Either way, the result was the same, the Gov won which gave the appearance of the Court's blessing to what they claimed, and did.
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Old August 15, 2019, 07:14 PM   #16
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Quote:
It would appear that you are suggesting Heller somehow negates and erases the ruling in Miller. It does not.
Still wrong, chief.

McReynold's Miller opinion was a convoluted piece of crap. The only few points it got right Scalia picked up on in Heller, which is now the controlling framework for all 2A claims anyway, despite significant resistance by anti-2A judges on the lower federal district and appellate courts.

Hence the need for Trump to get appointed & confirmed as many Scalia-type 'originalists' as possible to vacancies on the federal benches.
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Old August 15, 2019, 07:27 PM   #17
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You made a claim that is false, and now you are trying to weasel back out of it. Heller does not erase Miller. You do not understand jurisprudence.

Last edited by Frank Ettin; August 15, 2019 at 08:37 PM. Reason: delete snark
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Old August 15, 2019, 08:35 PM   #18
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Originally Posted by LRDGCO
You made a claim that is false, and now you are trying to weasel back out of it. Heller does not erase Miller. You do not understand jurisprudence. ....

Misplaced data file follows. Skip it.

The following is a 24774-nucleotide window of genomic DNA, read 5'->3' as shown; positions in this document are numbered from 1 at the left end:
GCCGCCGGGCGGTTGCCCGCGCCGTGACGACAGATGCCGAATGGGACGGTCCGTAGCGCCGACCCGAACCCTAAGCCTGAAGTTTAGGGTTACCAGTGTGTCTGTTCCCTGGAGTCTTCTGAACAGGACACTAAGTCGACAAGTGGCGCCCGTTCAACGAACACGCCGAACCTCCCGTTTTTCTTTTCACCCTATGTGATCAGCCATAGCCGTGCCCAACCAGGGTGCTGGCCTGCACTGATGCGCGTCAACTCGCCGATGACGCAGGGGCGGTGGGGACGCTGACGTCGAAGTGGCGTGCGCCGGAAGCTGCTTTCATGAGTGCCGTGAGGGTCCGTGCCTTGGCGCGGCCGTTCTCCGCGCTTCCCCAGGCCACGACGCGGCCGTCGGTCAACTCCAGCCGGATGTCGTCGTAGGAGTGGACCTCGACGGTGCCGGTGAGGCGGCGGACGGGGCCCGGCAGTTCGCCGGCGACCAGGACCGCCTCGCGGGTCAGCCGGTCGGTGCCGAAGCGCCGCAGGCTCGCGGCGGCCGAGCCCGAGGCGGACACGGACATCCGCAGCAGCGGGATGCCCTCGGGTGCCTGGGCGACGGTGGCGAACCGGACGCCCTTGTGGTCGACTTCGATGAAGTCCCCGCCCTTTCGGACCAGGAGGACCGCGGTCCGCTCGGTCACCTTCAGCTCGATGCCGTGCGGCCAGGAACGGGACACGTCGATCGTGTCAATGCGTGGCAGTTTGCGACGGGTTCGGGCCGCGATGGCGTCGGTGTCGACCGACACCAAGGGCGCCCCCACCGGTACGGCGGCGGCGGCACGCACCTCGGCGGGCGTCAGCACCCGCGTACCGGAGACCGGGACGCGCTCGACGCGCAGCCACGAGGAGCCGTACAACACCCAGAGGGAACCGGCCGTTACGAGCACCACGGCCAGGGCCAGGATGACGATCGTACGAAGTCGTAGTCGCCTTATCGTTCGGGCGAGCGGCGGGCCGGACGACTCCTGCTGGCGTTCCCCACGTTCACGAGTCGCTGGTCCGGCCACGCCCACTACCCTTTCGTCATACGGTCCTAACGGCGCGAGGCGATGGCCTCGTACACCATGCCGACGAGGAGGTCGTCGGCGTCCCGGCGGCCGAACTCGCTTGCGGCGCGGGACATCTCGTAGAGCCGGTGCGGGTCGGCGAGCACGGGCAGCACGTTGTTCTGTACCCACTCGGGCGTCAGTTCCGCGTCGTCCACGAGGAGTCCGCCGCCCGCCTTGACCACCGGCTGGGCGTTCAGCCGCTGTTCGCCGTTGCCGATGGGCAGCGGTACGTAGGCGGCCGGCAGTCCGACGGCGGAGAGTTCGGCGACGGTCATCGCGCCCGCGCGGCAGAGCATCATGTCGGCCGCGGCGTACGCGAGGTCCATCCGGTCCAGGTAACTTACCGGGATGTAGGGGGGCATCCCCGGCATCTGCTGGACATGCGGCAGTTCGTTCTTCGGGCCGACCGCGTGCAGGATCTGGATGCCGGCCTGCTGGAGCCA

One of your problems is that you don't bother to actually read cases.Of course you also lack sufficient foundational legal knowledge to really understand what's going on. If Heller did not erase Miller, it pretty much relegated it to the status of an historical oddity.

In any case, in United States v. Miller, 307 U.S. 174, 59 S.Ct. 816, 83 L.Ed. 1206 (1939) the Court described the core issue as (at 178):
Quote:
...In the absence of any evidence tending to show that possession or use of a 'shotgun having a barrel of less than eighteen inches in length' at this time has some reasonable relationship to the preservation or efficiency of a well regulated militia, we cannot say that the Second Amendment guarantees the right to keep and bear such an instrument. Certainly it is not within judicial notice that this weapon is any part of the ordinary military equipment or that its use could contribute to the common defense. Aymette v. State of Tennessee, 2 Humph., Tenn., 154, 158.

          The Constitution as originally adopted granted to the Congress power—'To provide for calling forth the Militia to execute the Laws of the Union, suppress Insurrections and repel Invasions; To provide for organizing, arming, and disciplining, the Militia, and for governing such Part of them as may be employed in the Service of the United States, reserving to the States respectively, the Appointment of the Officers, and the Authority of training the Militia according to the discipline prescribed by Congress.' U.S.C.A.Const. art. 1, § 8. With obvious purpose to assure the continuation and render possible the effectiveness of such forces the declaration and guarantee of the Second Amendment were made. It must be interpreted and applied with that end in view....